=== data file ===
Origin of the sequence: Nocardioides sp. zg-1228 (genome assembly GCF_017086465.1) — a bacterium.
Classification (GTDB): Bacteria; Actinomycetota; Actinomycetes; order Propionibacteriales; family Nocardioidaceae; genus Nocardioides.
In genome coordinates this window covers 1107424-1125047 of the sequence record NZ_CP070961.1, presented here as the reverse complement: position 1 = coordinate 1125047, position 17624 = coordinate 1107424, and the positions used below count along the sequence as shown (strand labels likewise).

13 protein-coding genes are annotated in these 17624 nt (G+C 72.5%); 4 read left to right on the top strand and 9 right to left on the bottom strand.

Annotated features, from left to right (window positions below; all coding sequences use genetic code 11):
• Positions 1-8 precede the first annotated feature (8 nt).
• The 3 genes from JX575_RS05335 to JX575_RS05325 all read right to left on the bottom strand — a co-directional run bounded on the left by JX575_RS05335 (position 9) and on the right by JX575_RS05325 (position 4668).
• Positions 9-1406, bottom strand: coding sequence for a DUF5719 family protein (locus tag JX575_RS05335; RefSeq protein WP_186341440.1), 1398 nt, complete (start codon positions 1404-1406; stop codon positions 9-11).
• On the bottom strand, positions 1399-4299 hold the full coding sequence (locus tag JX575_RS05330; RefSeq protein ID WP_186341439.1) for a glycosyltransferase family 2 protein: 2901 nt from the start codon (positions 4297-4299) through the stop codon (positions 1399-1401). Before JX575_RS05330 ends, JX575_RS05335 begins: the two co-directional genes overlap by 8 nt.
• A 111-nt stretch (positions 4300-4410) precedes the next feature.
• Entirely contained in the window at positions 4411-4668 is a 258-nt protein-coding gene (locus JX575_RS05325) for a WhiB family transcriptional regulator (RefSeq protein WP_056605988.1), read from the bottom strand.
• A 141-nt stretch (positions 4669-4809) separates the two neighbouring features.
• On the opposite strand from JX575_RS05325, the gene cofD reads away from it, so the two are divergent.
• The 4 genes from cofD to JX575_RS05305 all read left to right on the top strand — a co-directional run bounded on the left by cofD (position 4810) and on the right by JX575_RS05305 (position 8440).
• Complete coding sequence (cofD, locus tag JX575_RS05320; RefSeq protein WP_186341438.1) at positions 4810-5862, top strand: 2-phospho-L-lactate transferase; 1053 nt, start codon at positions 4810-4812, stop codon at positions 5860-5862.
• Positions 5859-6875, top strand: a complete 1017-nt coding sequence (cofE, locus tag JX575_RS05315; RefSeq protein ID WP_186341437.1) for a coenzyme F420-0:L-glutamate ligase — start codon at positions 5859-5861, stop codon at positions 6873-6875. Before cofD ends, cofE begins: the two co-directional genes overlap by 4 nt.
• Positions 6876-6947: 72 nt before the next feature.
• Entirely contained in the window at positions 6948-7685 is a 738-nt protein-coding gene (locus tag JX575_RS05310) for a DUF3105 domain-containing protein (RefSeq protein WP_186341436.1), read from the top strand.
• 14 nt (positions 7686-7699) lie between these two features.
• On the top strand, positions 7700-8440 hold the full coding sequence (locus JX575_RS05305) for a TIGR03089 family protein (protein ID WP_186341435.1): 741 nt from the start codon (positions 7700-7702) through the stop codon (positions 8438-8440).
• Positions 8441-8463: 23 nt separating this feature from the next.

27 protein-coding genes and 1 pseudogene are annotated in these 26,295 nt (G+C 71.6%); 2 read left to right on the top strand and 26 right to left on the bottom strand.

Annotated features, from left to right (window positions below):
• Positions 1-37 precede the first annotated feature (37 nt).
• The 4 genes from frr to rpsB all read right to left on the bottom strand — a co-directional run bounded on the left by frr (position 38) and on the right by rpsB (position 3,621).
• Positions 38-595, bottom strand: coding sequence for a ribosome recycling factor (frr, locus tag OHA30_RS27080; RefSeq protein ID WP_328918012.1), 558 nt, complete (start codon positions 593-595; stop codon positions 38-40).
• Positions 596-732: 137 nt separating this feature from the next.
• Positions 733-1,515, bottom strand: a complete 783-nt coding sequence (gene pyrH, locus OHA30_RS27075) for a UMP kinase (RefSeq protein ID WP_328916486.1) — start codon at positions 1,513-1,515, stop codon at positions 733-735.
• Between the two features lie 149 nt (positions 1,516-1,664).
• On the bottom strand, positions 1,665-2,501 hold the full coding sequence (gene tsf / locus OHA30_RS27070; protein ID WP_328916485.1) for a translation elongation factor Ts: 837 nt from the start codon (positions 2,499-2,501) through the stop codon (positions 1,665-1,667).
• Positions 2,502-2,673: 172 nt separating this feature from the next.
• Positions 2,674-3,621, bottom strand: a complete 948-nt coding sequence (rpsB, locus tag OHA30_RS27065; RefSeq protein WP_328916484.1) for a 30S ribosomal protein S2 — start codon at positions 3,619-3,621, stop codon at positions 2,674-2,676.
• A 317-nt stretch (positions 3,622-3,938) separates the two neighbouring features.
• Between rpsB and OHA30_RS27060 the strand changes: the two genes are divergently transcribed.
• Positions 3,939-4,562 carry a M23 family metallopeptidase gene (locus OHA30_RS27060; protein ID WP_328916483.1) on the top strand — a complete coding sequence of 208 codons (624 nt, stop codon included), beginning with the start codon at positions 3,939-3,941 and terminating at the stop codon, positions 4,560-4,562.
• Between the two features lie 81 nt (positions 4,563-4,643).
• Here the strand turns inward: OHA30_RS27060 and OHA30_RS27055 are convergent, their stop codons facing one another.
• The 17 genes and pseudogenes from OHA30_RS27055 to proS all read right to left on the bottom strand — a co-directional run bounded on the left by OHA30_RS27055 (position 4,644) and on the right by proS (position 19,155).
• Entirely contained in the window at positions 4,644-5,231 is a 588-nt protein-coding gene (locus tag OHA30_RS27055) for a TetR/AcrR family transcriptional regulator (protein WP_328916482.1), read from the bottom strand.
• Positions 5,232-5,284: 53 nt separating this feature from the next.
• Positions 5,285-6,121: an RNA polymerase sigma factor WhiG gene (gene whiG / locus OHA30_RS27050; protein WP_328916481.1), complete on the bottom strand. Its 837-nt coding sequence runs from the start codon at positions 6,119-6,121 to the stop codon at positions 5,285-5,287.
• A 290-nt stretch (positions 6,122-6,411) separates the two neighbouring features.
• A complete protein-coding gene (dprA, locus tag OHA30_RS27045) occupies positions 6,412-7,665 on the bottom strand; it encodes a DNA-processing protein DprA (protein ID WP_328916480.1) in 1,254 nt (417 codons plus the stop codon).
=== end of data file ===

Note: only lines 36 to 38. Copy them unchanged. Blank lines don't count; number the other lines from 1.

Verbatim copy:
• Between the two features lie 81 nt (positions 4,563-4,643).
• Here the strand turns inward: OHA30_RS27060 and OHA30_RS27055 are convergent, their stop codons facing one another.
• The 17 genes and pseudogenes from OHA30_RS27055 to proS all read right to left on the bottom strand — a co-directional run bounded on the left by OHA30_RS27055 (position 4,644) and on the right by proS (position 19,155).